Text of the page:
Inflammation has become a bit of a buzzword in the medical field because it has been linked to so many different diseases. And one of those diseases is heart disease… the same heart disease that cholesterol is often blamed for.

What does cholesterol have to do with it all? Let’s first consider the role of inflammation in your body. In many respects, inflammation is a good thing as it is your body’s natural response to invaders, whose presence it perceives as threats. If you get a cut for instance, the process of inflammation is what allows you to heal.

Ultimately, the cut is healed and a protective scar may form over the area. If your arteries are damaged, a very similar process occurs inside of your body, except that a “scar” in your artery is known as a
plaque. This plaque – along with the thickening of your blood and constricting of your blood vessels that normally occur during the inflammatory process – can indeed increase your risk of high blood pressure and heart attacks. Notice, however, even though cholesterol takes the sole blame for this plaque production, that it has yet to even enter the picture.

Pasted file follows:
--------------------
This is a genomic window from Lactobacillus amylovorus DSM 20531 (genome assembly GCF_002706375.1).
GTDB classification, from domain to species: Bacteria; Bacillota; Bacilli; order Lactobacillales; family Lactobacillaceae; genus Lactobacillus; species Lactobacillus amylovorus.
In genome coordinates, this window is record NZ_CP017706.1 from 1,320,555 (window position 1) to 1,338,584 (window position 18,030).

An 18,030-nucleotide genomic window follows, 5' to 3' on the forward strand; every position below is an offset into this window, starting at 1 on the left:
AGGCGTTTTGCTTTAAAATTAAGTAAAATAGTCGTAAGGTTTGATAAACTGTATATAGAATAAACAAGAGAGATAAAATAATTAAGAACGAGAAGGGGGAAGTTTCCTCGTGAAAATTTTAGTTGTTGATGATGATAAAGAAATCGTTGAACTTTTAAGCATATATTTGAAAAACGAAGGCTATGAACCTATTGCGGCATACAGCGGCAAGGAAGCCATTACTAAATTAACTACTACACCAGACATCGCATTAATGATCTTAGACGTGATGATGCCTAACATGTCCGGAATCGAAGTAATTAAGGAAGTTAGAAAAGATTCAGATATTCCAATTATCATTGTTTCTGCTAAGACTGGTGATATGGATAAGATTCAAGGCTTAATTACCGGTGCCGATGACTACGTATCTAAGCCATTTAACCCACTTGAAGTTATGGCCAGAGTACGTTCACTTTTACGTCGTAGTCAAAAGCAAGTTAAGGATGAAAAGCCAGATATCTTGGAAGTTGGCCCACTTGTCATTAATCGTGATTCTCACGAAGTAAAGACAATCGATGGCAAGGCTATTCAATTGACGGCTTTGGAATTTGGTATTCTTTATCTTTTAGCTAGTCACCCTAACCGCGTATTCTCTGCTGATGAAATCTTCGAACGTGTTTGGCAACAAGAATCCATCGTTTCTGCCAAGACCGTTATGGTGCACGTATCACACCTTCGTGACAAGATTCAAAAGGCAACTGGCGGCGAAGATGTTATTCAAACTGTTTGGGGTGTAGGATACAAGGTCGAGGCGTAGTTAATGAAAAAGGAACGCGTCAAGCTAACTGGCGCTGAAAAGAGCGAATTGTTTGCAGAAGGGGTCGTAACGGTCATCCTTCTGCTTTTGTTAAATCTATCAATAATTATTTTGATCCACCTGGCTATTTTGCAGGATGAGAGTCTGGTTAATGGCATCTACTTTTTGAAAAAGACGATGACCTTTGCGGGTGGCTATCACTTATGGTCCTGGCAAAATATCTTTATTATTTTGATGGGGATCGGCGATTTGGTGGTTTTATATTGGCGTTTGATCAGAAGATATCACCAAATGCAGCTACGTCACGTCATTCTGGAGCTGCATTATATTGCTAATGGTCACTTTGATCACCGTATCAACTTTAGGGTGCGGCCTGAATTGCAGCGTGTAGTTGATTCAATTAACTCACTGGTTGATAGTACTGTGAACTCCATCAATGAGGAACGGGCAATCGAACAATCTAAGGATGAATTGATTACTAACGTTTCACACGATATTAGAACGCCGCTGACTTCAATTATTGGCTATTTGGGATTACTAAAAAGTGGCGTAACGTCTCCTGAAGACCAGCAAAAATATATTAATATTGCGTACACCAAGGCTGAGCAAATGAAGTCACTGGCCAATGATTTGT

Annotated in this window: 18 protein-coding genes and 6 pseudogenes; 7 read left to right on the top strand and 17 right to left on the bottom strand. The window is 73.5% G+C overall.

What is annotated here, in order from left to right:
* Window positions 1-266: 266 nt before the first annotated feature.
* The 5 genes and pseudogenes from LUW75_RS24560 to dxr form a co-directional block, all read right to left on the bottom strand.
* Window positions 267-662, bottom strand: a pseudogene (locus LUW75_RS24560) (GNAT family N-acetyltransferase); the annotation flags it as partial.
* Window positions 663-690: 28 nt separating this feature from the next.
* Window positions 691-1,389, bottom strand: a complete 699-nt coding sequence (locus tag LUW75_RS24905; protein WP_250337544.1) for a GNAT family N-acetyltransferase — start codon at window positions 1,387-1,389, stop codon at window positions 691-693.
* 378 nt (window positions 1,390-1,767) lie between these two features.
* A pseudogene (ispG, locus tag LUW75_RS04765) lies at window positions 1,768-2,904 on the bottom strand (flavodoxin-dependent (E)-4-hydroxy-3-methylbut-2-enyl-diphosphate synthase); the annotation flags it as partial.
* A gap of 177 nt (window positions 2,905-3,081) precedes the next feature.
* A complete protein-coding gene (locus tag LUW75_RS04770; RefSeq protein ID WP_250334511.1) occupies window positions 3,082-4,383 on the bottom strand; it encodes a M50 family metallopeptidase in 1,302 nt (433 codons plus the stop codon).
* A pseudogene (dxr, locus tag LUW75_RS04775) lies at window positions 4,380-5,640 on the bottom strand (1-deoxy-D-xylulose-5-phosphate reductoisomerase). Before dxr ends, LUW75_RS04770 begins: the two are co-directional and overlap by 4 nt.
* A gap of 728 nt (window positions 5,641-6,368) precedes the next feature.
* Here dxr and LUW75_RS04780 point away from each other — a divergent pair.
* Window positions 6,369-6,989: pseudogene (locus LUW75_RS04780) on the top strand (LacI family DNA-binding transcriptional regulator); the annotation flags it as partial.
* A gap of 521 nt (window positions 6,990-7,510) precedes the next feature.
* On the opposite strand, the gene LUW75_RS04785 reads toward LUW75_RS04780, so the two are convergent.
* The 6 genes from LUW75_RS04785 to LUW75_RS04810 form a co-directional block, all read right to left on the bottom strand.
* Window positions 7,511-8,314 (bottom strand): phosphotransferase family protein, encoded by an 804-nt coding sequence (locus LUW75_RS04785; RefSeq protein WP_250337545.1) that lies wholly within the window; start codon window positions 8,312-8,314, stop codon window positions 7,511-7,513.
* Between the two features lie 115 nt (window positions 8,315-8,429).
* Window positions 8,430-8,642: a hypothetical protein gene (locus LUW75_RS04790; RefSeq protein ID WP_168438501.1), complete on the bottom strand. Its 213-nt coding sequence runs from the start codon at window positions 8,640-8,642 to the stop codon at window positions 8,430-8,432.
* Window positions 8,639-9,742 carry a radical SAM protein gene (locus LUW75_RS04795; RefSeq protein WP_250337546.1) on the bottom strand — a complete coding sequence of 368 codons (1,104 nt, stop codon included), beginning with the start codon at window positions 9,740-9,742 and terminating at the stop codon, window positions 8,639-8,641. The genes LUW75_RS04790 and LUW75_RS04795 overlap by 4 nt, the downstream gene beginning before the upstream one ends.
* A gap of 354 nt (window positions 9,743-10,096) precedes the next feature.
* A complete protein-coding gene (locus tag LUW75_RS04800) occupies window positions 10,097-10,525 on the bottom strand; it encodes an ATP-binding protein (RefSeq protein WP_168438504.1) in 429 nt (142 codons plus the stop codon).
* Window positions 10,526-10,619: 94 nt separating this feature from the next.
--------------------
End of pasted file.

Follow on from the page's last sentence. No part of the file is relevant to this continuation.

Cholesterol’s vital role in this process is to come in after plaque formation and replace those cells that were damaged during the inflammatory response.
Cholesterol levels reflect chronic inflammation in your body; the more inflammation you have, the higher your total cholesterol tends to be. Your body makes cholesterol to “patch up damages” from this ongoing inflammation.

Unfortunately, as both the Standard American Diet and stressful lifestyle have become the norm rather than the exception, our bodies are losing the ability to fully repair themselves before the next onslaught of physical or mental abuse. Consequently, the body will be in a dangerous state of chronic inflammation.

In the eyes of conventional medicine, when increased cholesterol is seen circulating in the bloodstream, the conclusion is that IT (cholesterol) — not the underlying damage to your arteries — is the cause of heart attacks. (by


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